• Philanthro-plus. The $2 million will serve as a low-interest line of credit to free up Habitat’s balance sheet and expand its building capacity, Mission Driven Finance’s David Lynn told ImpactAlpha. Habitat’s 2.25% interest rate can be considered “philanthropy plus,” Lynn says. “As a first pilot fund to test whether this works with Habitat, we wanted to keep it as affordable as possible.” The fund’s investors, including donor-advised funds and local community foundations, stand to make a 2% return. 
  • Read on

Boston Metal raises $50 million to produce emission-free steel. Boston Metal is set on greening fossil-fuel heavy metal production. Steel production, heavily reliant on coal, is responsible for 8% of global CO2 emissions. Boston Metal’s electrical process cuts steel’s carbon footprint along with production costs. The company, which spun out of an MIT lab in 2012, has raised $50 million from eight unnamed investors. Earlier investors include Breakthrough Energy Ventures, Prelude Ventures, and MIT spin-out fund, The Engine. Read on.  

Devic Earth raises $1.4 million to cut industrial air pollution. The Bangalore-based company, founded by cardiologist Srikanth Sola, produces an industrial-scale air purifier to cut toxic air pollution from emission-heavy sectors like steel and cement production. Its pre-Series A round was backed by impact investor Blue Ashva Capital.

Signals: Ahead of the Curve

Short takes. A few of the reports and data points crossing our desks:

  • ESG bond boom. Issues of ESG bonds reached nearly $500 billion in 2020, as agencies, sovereigns, supranationals and corporates rushed to raise capital to address COVID relief efforts under social and sustainability labels. The bond issues were up 80% year-over year, per Morgan Stanley Research (see, “Countries and companies tap fixed-income markets with ‘social bonds’ for COVID relief).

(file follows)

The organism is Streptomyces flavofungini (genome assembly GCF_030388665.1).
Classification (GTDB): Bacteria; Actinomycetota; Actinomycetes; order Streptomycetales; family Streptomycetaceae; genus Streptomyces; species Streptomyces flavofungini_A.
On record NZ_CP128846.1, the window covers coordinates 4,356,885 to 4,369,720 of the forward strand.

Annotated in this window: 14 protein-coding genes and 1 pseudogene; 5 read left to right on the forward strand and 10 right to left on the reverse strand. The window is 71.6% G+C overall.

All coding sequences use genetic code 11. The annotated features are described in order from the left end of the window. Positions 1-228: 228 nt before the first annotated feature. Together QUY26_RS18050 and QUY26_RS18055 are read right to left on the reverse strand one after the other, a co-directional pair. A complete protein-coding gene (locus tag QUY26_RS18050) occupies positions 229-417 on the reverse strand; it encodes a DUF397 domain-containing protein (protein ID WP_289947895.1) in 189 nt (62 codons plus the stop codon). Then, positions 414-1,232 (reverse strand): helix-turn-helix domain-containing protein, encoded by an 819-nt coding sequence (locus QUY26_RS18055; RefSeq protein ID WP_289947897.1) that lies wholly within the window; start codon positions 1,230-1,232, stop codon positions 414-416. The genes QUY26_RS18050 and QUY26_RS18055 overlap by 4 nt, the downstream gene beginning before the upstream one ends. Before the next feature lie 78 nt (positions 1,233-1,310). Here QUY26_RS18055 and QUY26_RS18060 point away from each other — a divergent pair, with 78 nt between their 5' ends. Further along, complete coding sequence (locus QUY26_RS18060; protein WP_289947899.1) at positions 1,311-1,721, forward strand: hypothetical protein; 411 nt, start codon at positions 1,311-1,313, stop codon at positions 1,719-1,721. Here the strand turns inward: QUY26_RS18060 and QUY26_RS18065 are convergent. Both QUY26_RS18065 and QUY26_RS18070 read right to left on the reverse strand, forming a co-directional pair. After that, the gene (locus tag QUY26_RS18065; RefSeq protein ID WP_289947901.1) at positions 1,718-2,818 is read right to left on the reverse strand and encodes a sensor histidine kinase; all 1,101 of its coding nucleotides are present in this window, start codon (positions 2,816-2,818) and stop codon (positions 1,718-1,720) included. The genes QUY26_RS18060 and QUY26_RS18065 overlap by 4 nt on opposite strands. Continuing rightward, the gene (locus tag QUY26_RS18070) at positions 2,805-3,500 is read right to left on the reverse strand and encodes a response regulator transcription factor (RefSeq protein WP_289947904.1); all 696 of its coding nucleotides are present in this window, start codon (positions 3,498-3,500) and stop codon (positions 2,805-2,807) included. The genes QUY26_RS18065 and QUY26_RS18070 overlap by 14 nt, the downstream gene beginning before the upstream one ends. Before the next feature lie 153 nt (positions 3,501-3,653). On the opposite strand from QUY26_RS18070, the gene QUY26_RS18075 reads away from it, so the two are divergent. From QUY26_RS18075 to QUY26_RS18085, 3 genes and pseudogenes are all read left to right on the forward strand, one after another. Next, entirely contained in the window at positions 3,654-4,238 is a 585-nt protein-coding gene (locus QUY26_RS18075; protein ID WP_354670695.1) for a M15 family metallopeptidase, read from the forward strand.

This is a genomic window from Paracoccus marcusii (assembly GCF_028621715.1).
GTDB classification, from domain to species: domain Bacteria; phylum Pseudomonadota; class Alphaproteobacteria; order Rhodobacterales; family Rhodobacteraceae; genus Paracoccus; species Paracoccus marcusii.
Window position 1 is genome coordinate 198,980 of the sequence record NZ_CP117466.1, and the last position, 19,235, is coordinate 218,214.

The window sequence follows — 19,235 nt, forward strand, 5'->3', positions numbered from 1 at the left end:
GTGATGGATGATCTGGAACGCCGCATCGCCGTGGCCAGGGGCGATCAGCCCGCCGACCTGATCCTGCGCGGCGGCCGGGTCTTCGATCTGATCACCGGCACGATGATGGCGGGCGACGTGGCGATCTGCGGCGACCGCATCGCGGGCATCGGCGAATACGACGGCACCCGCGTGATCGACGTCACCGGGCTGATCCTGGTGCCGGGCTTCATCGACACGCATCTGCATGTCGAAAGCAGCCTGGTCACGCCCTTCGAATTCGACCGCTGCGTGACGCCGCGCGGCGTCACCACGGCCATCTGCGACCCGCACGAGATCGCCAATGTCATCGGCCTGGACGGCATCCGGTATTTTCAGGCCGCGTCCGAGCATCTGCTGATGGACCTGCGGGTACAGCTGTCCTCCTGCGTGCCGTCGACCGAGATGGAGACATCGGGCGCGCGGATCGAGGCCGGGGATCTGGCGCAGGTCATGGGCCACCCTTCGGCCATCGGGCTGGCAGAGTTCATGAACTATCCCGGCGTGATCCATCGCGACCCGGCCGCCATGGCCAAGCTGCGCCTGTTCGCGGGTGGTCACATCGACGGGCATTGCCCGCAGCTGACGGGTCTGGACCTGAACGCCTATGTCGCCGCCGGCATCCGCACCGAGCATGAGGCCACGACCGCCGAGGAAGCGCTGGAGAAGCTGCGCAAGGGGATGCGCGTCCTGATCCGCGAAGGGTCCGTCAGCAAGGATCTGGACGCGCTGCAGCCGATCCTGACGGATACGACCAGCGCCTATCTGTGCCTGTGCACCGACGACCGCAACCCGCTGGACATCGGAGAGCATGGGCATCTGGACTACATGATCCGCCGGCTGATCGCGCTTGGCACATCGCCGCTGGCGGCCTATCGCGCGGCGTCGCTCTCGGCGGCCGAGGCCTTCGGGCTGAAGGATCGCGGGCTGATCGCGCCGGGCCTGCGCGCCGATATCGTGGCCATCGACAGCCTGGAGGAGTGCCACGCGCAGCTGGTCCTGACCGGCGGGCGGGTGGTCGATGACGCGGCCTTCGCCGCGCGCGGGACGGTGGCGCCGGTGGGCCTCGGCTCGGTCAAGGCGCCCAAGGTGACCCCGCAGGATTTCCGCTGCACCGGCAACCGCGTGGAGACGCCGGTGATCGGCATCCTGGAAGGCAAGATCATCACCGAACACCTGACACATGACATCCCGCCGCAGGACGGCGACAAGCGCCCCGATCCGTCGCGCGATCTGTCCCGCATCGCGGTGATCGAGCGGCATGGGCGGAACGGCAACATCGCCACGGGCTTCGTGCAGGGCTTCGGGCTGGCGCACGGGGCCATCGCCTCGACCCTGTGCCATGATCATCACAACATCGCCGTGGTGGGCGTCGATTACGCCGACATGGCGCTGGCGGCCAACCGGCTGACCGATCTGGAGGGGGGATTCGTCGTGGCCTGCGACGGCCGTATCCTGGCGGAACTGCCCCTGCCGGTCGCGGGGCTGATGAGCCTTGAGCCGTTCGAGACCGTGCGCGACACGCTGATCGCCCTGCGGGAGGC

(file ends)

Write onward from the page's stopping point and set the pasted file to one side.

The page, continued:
• Sustainable ETFs. A record 18 new sustainable exchange-traded funds launched in the fourth quarter of last year (matching the total for the first nine months of the year), according to Sustainable Research and Analysis. Among the new ETFs: JPMorgan Carbon Transition US Equity ETF, Adasina Social Justice All Cap Global ETF and VictoryShares Top Veteran Employers ETF.
  • Community ownership. In “New models for community shareholding,” the Urban Land Institute explores how emerging funds from Nico in Los Angeles to the Northeast Investment Cooperative in Minneapolis are helping residents to benefit from development in their neighborhoods and build wealth (see, “Neighborhood investment company helps Los Angeles residents buy back the block).
  • Opportunity Zone impact. Public officials, philanthropists, community organizations and investors have run more than 500 projects through Urban Institutes’ Opportunity Zone community impact assessment tool (see, “Assessing community impact in Opportunity Zone projects).

Agents of Impact: Follow the Talent

Cori Zarek, former deputy U.S. chief technology officer, replaces Sonal Shah as executive director of Georgetown University’s Beeck Center for Social Impact and Innovation… BMO Harris Bank is looking for an impact investing associate in New York… Imaginable Futures seeks a principal on its U.S. investment team in Washington, D.C… The Social Innovation Forum is recruiting a development manager in Boston… 

McKinsey & Co. launches the McKinsey Institute for Black Economic Mobility, a think tank to help advance racial equity… is accepting applications all year from startups seeking investments of $250,000 for companies with revenues of up to $10,000 per month or $500,000 for those with monthly revenues up to $100,000 per month. 

Thank you for reading!

– Jan. 6, 2020